Corporate Bonding

Corporate Bonding at the Races Click on the accompanying icon to download and read all 9 pages of this document using Adobe's Acrobat Reader.


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Corporate Bonding at the Races

Summary of an SIRC research report by Kate Fox

What is 'corporate bonding'?

'Corporate bonding' is a term used to describe the establishment, development and maintenance of good social relationships between business contacts or colleagues. (The term 'corporate bonding' was coined by the author of this report, anthropologist Kate Fox, as there was no existing shorthand term for this particular form of social bonding.)

Why was this research undertaken?

This project is a sequel to a more wide-ranging study entitled The Racing Tribe (TRT), conducted in 1996/97. The TRT research provided a broad overview of the culture, customs and social dynamics of the racecourse. The Corporate Bonding study focuses in more detail on one of the key categories of racegoer identified in TRT, namely the 'Suits' or 'corporate racegoers'.

What did the research involve?

The Corporate Bonding at the Races research was conducted by Kate Fox, Director of the Social Issues Research Centre, using the 'participant-observation' methods normally employed by anthropologists studying tribal societies. The original TRT study proved that these methods provide insights into the psychology and behaviour of racegoers which cannot be obtained through conventional market research.

Natural affinity

There is a natural affinity between horseracing and corporate hospitality, mainly due to the following factors:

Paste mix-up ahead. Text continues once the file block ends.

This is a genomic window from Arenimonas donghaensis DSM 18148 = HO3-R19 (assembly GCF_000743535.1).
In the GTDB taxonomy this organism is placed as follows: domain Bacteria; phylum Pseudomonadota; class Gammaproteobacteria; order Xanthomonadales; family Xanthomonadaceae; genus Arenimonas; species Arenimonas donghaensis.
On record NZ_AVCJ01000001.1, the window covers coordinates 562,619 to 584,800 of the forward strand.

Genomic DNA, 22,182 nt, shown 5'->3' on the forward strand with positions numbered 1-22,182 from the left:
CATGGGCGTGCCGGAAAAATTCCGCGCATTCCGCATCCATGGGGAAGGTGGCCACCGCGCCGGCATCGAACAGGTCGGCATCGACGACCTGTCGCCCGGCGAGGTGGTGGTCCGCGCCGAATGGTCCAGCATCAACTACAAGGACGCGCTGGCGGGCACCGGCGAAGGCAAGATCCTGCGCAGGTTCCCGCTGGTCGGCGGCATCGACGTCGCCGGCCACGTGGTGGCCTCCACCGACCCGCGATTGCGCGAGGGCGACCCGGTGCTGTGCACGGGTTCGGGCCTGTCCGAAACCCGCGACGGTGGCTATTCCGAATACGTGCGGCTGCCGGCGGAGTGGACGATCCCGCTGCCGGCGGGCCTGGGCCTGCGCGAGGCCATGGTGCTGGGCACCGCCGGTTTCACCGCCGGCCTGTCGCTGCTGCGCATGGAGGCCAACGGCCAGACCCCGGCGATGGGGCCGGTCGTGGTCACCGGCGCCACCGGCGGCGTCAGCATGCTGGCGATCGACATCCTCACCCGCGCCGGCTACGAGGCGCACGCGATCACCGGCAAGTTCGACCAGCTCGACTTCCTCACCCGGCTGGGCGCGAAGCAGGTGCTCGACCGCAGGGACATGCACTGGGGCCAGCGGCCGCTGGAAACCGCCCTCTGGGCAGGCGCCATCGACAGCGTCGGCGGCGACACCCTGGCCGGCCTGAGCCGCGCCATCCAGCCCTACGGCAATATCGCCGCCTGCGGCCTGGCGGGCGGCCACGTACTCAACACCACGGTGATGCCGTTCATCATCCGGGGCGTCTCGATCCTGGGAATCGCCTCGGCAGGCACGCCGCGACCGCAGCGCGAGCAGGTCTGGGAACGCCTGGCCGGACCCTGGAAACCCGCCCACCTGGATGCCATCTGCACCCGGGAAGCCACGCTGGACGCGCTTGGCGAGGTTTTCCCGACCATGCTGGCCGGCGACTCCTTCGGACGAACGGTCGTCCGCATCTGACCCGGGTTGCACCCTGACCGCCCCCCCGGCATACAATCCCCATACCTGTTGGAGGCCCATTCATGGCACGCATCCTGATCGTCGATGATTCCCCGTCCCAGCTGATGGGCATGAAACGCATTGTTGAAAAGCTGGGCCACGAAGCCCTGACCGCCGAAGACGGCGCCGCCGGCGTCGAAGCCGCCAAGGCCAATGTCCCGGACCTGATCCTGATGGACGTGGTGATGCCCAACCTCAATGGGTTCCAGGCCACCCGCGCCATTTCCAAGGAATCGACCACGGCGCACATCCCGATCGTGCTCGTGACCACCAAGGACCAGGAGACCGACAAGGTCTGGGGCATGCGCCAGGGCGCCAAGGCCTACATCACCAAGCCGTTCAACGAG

Facilitation of corporate bonding

Sense of 'belonging'

The 'quality-time' interval

The micro-climate


Racecard rituals

Ritual conversations

Celebration rituals

The Circuit Ritual

The Card-marking Ceremony

Sponsors' Rituals


Eating and drinking

The 'Commensality' factor

The 'Potlatch' factor


The Collective Amnesia Rule

The Modesty Rule

The Code of Chivalry

The Shop-Talk Taboo

The Native Hospitality Rule

What next?

The Social Issues Research Centre report concludes that racecourses are blessed with a naturally 'corporate-friendly' culture, complete with traditional customs and rituals that are highly effective in promoting corporate bonding, and suggests that the racing industry could do more to communicate the social benefits of racecourse corporate hospitality.

The author is also currently advising the British Horseracing Board, Letheby & Christopher and the Racecourse Association on specific means by which the industry can build on traditional practices to enhance corporate bonding at the races.